ASHE COUNTY —The potential for a fire training facility in Ashe County continues to look promising as the County attempts to answer crucial questions about the logistics of it being built.
According to County Manager Sam Yearick, the county is currently working to gather enough information about the possible fire training facility to give a formal presentation to the Ashe County Board of Commissioners.
Yearick said the presentation could answer key questions such as where it would be placed, what the cost to build it would be and the biggest question — who is going to pay for it?
“I think that’s one of the big questions — who is going to pay for it? Is the county going to pay for it or will the fire departments pay for it?” Yearick said. “I would recommend the county pay for the facility if the fire departments would do the upkeep and pay for the utilities.”
Leonard Houck, president of Ashe County Fireman’s Association, came before the board in May to formally request the training facility and the land to put the facility on.
At that time, the facility was estimated to cost $340,000 – though in recent interviews Ashe County Manager Sam Yearick said the facility could cost $1 million – $1.5 million.
The need for a fire training facility in Ashe County comes from recent changes in state regulations which require expensive permits to be obtained to burn a building which fire departments use for training. The regulations became effective Jan. 1 of this year and has resulted in firefighters having to travel out of the county for training.
Donnie Miller, West Jefferson Fire Chief, came before commissioners during their meeting on Monday, Dec. 7 to update them on the West Jefferson Fire Department. Towards the end of his presentation, Miller spoke to the board about the need for the training facility.
“It’s going to be a big thing that this county really needs,” Miller said.
According to Miller, he receives several calls a year from community members who want a house to be burned but the cost to have the structures inspected is too expensive for both the homeowners and the fire department.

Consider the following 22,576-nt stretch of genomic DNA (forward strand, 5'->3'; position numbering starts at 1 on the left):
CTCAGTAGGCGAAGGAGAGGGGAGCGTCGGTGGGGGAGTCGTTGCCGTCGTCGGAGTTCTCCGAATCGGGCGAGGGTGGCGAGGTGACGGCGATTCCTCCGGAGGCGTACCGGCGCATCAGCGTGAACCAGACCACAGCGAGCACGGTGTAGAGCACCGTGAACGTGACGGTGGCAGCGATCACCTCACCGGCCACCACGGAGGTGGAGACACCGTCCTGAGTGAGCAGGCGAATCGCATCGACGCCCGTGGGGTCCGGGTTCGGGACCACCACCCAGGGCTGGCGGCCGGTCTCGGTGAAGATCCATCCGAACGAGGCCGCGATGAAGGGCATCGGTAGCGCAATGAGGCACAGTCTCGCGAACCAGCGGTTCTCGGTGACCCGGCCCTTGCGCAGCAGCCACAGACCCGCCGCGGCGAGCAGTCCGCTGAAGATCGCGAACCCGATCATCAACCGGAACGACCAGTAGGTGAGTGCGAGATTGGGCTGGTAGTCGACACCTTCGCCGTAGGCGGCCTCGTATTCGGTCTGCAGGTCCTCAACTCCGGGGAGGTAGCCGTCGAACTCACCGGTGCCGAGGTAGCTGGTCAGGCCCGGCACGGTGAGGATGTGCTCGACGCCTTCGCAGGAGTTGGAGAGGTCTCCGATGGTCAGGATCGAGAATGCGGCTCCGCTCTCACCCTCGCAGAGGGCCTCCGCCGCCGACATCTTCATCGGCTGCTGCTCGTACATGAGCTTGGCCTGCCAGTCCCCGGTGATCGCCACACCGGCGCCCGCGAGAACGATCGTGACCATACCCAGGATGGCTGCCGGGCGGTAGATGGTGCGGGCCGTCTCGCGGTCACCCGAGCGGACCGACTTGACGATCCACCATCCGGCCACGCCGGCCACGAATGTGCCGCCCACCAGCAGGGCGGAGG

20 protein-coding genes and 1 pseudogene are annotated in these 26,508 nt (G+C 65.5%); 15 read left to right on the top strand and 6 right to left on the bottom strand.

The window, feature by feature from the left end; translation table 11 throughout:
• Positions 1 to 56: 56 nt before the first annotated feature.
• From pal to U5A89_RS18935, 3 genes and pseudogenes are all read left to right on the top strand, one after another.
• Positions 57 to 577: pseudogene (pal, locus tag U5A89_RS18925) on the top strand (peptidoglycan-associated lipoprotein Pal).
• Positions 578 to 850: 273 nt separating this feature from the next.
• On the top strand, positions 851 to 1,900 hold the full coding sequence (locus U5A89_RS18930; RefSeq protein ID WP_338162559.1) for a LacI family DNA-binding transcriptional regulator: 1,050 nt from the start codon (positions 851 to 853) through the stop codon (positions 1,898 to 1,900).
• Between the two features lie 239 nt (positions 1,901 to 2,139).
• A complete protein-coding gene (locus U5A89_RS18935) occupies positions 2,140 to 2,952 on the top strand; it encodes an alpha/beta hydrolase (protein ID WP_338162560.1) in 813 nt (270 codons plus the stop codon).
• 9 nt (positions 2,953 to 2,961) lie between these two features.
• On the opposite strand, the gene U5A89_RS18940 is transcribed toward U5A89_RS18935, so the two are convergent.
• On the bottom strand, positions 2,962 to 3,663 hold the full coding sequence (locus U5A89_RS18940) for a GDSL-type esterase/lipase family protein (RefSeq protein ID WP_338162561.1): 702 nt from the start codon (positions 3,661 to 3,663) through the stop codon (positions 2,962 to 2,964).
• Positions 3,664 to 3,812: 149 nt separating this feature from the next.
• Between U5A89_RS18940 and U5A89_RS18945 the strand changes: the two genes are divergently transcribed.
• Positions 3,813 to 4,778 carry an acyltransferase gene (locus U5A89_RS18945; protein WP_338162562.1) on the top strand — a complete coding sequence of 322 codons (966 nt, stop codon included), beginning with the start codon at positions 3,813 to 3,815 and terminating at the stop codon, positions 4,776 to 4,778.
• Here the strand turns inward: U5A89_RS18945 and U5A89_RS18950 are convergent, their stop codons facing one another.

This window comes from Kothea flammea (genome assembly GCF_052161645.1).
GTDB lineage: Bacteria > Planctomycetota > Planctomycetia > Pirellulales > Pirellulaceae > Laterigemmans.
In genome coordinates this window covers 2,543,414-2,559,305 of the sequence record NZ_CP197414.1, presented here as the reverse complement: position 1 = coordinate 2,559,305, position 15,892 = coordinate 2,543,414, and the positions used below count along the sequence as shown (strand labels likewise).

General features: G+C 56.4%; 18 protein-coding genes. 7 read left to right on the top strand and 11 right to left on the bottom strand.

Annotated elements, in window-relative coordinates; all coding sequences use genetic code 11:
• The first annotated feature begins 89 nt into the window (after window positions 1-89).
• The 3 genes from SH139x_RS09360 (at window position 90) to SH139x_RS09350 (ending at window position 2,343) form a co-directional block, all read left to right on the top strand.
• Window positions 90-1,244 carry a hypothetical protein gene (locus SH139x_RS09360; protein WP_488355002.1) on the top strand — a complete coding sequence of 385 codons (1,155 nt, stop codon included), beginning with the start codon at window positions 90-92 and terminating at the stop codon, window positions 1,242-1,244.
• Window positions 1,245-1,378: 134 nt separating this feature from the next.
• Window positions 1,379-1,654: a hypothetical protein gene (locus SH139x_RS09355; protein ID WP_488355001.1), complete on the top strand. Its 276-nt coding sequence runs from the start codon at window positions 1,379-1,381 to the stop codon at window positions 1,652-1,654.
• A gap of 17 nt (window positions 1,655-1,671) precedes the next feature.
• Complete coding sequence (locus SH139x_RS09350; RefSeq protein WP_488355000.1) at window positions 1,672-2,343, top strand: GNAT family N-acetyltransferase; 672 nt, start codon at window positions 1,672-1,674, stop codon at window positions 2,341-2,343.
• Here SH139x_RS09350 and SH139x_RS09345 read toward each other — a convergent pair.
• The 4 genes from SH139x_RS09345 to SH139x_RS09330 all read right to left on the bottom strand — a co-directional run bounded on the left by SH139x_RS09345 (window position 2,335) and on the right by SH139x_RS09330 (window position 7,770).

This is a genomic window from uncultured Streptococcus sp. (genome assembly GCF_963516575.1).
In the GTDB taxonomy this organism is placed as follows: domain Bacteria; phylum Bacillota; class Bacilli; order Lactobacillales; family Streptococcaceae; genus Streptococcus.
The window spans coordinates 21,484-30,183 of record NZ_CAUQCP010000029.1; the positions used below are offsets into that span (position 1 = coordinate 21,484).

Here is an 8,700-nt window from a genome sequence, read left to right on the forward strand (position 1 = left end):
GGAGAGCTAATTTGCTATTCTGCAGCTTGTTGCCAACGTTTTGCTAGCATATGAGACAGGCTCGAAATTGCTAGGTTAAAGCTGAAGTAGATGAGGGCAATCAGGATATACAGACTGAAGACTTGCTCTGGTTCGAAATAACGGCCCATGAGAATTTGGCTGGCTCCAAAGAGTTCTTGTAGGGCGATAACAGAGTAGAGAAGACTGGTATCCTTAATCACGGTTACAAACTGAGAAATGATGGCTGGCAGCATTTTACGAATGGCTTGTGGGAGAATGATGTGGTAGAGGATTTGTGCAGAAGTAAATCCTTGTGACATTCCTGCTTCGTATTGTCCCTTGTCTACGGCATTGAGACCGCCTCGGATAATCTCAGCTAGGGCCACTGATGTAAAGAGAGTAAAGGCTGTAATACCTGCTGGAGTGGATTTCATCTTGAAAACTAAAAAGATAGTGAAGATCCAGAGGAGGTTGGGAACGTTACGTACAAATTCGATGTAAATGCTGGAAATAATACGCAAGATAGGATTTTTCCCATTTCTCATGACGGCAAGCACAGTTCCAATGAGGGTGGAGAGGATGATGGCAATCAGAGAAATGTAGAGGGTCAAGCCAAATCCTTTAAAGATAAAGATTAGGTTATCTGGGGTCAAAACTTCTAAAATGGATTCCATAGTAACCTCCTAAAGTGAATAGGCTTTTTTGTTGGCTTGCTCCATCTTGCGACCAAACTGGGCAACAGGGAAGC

Miller said that an inspection for asbestos alone can range from $500-$2000.
“You can simulate, but it’s no where near having the hands on experience where we can actually light a fire and let the guys feel the heat and see what they’re up against,” Miller said. “But our hands are tied unless the homeowner wants to go through all the paperwork and stuff to get it freed up where we can.”
According to Yearick, although the new regulations do play a role in the need for the facility, it’s more than that.
“When is Ashe County ever going to get out of the fire department business. When will firefighting go away? The answer is, it wont,” Yearick said. “As long as Ashe County is here, we are going to be in the fire business.”
Yearick said he tries to treat each fire department similar to county departments which is why the county is involved in the process of bringing a training facility to Ashe County.
“We’re stronger together than we are separately,” Yearick said. “We’re so small that if we don’t all work together, then we’re going to have problems.”
In November, Commissioner Gary Roark had mentioned that Ashe County could have the fire training facility by this time next year, stating that the county was “working on it.”
Yearick confirmed that possibility on Monday.
“If we were to be able to do it, I would hope we would be able to start in the spring and have it finished by the fall,” Yearick said.
According to Yearick, nothing about the fire training facility is set in stone, but the county hopes to have the presentation ready for commissioners within the next 45 days.
Hannah Myers can be reached at 336-846-7164 or on Twitter @cmedia_hmyers.